If you have been following this Tools of Imagination series on BAM EdWords, you will be familiar with the term “cognitive tool”. The practice of organizing knowledge in different visual ways is another tool of the imagination and, thus, learning or "cognitive tool." Here’s why: when we become literate the way we access information shifts. Rather than gaining most of our information about the world through our ears (which is the case primarily for oral language users) we now access information actively through our eyes. We de-code symbols all around us (language being one symbol system) all the time. So, afford your students opportunities to play with information visually and you will tap into this powerful feature of their imaginative literate lives.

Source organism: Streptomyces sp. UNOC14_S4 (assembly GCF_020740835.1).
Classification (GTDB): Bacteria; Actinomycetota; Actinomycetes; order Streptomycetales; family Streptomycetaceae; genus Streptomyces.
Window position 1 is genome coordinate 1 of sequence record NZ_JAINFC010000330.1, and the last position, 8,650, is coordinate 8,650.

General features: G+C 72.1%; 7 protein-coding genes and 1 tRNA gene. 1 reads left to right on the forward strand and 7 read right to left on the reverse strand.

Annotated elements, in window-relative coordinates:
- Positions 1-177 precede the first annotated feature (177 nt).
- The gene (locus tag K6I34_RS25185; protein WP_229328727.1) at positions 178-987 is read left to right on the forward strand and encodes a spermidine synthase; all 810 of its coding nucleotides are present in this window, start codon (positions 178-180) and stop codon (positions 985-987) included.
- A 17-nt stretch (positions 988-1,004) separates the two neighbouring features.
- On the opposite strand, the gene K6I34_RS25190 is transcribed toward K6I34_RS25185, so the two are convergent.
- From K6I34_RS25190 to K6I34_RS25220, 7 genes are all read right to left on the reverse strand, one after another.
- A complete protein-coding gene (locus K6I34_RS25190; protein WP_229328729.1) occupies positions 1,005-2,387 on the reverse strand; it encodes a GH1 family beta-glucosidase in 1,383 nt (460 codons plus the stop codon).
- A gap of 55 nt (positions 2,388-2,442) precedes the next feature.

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Posted by on in Teens and Tweens

Books like the Guinness Book of World Records or Ripley’s Believe it Or Not never stay on the shelf for long.  

Young people tend to be fascinated (even obsessed) with the limits of experience and the extremes of reality--these kinds of books reveal all the record-breaking aspects of the world. I recall leafing through our own home copy of the Guinness Book Of World Records at about age 9 or 10, just consumed by the images of the curling, caramel-colored finger nails of that record-holder or the unsettling size of the world’s largest human, pig, or pumpkin pie.